Q2 | Torys QuarterlySpring 2022

Setting the standard in data breach class actions

In the decade since the Court of Appeal first recognized the tort of intrusion on seclusion, courts have grappled with how to treat claims involving information that is considered more sensitive. Even if the data breach had little to no impact on the individuals in question, courts often struggled to screen these claims out at the certification stage.

However, the Divisional Court has now waded into the fray and affirmed that it is appropriate to screen out meritless data breach class actions at the certification stage. The overturned certification in Stewart v Demme, 2022 ONSC 1790, holds that it is appropriate to screen these cases out early if the evidence shows a data breach had little to no impact. The decision imposes a high bar on class action plaintiffs who advance intrusion on seclusion claims for data breaches that do not result in provable harm.

In this article, we explore how the mere occurrence of a data breach (even one involving information which is generally considered sensitive) is not, on its own, sufficient to justify a class action, and how only claims which involve “very serious” data breaches can survive certification.

No harm, no remedy

In Stewart v Demme, the case involved a proposed class action against a hospital after a nurse used patient records to steal painkillers, to feed an addiction. Patient records were important because the painkillers were dispensed automatically by a machine in response to patient information—patient records were the “key” to unlocking the medication. The scale of the theft was significant. During the 10 years that the nurse’s actions went undetected, she used more than 11,000 patient records to improperly dispense and steal painkillers. While this was a large-scale narcotics theft case, the evidence showed the nurse spent only seconds with each patient’s record, she had no interest in the records themselves (she was only interested in the painkillers), patient information never left the hospital, and patient treatment was not affected.

Since there were no practical consequences for the patients, the lower court refused to certify the negligence claim against the hospital because there was no provable harm. And while the lower court noted that “the facts do not exactly ‘cry out for a remedy’”, it certified the intrusion on seclusion claim because medical information was involved.

Courts must look beyond the type of information impacted in a data breach and assess whether the impact on affected individuals was sufficiently severe to warrant imposing civil liability for damages as well.

The Divisional Court reversed the certification decision and affirmed that courts should focus on the intrusion itself, not just the type of information impacted by a data breach. Intrusion on seclusion, the Court held, is “designed to offer a remedy in situations where the privacy intrusion is very serious, not any privacy intrusion”.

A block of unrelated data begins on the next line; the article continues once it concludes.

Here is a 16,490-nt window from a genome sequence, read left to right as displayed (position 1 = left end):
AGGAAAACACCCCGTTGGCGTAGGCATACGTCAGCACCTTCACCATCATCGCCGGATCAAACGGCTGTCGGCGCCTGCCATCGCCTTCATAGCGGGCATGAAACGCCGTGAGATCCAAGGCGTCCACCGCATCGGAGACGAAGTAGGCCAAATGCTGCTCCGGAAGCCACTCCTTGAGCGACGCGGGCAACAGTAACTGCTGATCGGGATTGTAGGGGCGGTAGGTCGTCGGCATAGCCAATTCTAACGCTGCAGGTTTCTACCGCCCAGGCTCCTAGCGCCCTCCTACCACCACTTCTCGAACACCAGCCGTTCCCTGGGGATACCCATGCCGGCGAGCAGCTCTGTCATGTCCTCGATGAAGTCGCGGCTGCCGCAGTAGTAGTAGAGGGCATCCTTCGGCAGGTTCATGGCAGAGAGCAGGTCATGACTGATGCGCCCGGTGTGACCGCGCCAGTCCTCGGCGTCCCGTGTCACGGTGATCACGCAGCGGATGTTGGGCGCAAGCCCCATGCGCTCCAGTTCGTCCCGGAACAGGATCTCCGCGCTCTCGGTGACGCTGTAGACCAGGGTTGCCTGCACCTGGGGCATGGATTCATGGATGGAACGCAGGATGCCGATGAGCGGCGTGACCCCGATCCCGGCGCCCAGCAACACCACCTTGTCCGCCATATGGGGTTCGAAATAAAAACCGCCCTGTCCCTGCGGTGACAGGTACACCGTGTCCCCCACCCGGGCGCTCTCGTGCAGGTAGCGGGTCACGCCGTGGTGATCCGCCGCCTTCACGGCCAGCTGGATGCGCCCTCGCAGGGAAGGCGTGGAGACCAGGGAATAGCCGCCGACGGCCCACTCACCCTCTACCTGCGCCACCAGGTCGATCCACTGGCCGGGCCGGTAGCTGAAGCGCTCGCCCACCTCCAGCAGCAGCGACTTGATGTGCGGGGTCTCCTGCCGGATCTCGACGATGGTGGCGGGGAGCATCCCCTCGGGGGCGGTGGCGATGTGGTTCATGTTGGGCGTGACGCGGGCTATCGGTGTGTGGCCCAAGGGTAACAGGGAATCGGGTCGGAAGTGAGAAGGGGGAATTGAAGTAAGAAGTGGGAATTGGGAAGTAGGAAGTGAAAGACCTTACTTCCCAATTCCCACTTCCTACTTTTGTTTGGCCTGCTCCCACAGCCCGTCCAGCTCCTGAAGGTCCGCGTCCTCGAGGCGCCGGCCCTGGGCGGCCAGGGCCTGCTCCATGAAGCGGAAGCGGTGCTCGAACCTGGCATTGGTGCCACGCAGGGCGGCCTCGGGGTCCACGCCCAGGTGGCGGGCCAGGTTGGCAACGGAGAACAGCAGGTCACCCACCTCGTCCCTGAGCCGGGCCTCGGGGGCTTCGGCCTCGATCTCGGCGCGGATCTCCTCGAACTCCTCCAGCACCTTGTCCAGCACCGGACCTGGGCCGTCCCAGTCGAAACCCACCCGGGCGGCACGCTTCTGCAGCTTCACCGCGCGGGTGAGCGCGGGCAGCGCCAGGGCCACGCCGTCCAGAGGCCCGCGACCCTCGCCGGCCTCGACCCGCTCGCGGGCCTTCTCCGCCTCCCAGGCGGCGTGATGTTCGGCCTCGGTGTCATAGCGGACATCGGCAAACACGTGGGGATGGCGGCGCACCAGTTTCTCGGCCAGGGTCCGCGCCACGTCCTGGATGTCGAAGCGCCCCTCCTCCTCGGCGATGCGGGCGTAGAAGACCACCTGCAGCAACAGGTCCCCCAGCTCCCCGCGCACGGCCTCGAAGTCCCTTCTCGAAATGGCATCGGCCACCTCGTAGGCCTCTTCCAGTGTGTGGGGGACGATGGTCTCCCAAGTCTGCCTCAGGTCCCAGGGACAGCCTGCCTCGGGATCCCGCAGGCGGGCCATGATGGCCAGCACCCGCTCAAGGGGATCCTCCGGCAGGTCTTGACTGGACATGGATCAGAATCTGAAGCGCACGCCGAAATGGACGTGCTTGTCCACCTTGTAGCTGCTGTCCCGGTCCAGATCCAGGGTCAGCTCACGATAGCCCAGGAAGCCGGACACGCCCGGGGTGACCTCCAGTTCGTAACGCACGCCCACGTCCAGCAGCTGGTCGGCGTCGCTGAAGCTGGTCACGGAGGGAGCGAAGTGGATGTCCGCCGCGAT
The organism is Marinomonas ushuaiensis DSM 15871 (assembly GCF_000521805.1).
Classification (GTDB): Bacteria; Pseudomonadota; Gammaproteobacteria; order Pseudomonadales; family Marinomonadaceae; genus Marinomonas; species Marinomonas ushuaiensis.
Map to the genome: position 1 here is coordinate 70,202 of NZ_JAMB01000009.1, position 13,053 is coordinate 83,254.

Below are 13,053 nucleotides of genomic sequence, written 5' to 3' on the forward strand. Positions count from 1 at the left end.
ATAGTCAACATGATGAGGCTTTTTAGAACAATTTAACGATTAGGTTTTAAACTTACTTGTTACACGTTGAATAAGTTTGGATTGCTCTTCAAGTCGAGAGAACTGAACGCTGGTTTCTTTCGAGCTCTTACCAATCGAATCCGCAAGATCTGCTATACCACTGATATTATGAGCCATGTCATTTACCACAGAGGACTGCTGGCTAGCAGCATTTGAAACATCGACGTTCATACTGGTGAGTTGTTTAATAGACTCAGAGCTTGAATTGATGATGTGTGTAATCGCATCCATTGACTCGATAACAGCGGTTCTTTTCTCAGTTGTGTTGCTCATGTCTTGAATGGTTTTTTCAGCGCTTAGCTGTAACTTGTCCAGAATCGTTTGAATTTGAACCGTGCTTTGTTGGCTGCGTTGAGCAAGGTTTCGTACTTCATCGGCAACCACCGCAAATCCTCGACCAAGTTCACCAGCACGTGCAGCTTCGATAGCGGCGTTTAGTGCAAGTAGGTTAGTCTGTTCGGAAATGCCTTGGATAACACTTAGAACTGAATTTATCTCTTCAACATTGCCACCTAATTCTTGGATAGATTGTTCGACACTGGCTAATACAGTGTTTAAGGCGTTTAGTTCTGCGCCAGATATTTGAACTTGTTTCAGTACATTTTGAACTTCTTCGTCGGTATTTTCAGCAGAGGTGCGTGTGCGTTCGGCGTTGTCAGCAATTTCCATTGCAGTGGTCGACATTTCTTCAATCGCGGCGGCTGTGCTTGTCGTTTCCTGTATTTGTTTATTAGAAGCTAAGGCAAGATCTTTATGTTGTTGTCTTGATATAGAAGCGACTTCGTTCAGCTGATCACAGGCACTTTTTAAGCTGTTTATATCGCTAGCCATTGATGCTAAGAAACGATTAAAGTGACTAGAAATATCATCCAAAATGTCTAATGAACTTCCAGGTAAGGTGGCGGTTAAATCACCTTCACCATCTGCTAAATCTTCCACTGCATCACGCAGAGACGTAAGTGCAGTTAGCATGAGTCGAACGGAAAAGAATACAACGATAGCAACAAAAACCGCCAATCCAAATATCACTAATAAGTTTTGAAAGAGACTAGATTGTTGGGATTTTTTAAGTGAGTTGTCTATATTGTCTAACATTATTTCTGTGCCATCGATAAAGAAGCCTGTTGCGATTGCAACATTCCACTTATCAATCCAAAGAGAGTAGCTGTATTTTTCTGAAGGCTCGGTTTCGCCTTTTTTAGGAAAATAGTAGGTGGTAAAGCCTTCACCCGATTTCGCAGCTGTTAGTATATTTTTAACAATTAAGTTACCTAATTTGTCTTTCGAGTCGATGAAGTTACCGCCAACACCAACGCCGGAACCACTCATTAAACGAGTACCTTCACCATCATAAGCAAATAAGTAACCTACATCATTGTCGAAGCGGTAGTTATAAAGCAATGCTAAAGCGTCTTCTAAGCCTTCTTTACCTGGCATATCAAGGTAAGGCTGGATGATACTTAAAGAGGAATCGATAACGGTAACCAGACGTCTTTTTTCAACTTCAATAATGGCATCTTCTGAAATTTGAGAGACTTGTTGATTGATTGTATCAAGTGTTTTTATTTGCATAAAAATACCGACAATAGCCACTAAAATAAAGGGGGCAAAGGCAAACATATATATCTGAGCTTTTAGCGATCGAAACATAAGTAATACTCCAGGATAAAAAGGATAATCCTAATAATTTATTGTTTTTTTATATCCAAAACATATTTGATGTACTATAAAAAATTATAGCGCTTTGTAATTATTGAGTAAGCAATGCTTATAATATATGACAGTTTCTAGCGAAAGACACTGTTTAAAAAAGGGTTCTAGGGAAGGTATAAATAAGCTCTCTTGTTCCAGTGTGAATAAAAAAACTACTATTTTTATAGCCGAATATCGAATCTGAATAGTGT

Consistent with our earlier analysis of the lower court’s decision, the Divisional Court held that the real problems behind the incident had been properly resolved when the nurse was terminated, had her licence revoked, and was criminally convicted. After the regulatory and criminal proceedings, there was nothing left to remedy through a class action.

Doors open to challenges to intrusion on seclusion

This case is one of several recent court decisions that can be expected to reduce plaintiffs’ chances of success certifying class actions based on data breaches that have resulted in little or no material impact on the proposed class members.

Not every intrusion into private health information amounts to a basis to sue for the tort of intrusion upon seclusion.
— Divisional Court, Stewart v Demme, 2022 ONSC 1790

While class actions frequently follow in the wake of any large data breach, and especially data breaches that attract regulatory scrutiny, the Divisional Court’s decision illustrates the difference between an organization’s regulatory obligations and its liability for civil damages.

Privacy regulators draw their jurisdiction from, and are focused on, the type of information an organization handles. Organizations that are considered “health information custodians” under the Personal Health Information Protection Act, for example, need to comply with the special requirements in that legislation. However, courts must look beyond the type of information impacted in a data breach and assess whether—after all the regulatory safeguards that already exist have done their job—the impact on affected individuals was sufficiently severe to warrant imposing civil liability for damages as well.

The Divisional Court’s decision affirms that the bar to certify a class action based on intrusion on seclusion is a high one. Going forward, certification courts can be expected to be more receptive to challenges to intrusion on seclusion claims, even where the information in question could be considered more sensitive.

To discuss these issues, please contact the author(s).

This publication is a general discussion of certain legal and related developments and should not be relied upon as legal advice. If you require legal advice, we would be pleased to discuss the issues in this publication with you, in the context of your particular circumstances.

For permission to republish this or any other publication, contact Janelle Weed.

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